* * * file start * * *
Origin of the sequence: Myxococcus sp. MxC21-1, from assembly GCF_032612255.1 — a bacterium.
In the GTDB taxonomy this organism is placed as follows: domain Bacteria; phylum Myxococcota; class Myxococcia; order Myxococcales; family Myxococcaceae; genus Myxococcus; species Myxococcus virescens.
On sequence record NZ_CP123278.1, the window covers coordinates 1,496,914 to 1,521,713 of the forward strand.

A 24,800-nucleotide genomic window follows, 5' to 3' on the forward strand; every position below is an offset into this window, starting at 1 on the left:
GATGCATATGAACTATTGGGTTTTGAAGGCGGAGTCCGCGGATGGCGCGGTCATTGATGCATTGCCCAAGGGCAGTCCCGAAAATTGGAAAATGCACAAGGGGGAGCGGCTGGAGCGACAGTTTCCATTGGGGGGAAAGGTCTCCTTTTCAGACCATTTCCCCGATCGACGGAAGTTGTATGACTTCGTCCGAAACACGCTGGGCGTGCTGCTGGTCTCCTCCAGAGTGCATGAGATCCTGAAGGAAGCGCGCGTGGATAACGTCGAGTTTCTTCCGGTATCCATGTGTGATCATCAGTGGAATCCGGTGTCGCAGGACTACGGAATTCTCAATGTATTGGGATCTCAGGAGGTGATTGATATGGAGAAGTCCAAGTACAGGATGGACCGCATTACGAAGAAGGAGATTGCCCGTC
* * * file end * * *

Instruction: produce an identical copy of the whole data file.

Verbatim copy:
Origin of the sequence: Myxococcus sp. MxC21-1, from assembly GCF_032612255.1 — a bacterium.
In the GTDB taxonomy this organism is placed as follows: domain Bacteria; phylum Myxococcota; class Myxococcia; order Myxococcales; family Myxococcaceae; genus Myxococcus; species Myxococcus virescens.
On sequence record NZ_CP123278.1, the window covers coordinates 1,496,914 to 1,521,713 of the forward strand.

A 24,800-nucleotide genomic window follows, 5' to 3' on the forward strand; every position below is an offset into this window, starting at 1 on the left:
GATGCATATGAACTATTGGGTTTTGAAGGCGGAGTCCGCGGATGGCGCGGTCATTGATGCATTGCCCAAGGGCAGTCCCGAAAATTGGAAAATGCACAAGGGGGAGCGGCTGGAGCGACAGTTTCCATTGGGGGGAAAGGTCTCCTTTTCAGACCATTTCCCCGATCGACGGAAGTTGTATGACTTCGTCCGAAACACGCTGGGCGTGCTGCTGGTCTCCTCCAGAGTGCATGAGATCCTGAAGGAAGCGCGCGTGGATAACGTCGAGTTTCTTCCGGTATCCATGTGTGATCATCAGTGGAATCCGGTGTCGCAGGACTACGGAATTCTCAATGTATTGGGATCTCAGGAGGTGATTGATATGGAGAAGTCCAAGTACAGGATGGACCGCATTACGAAGAAGGAGATTGCCCGTC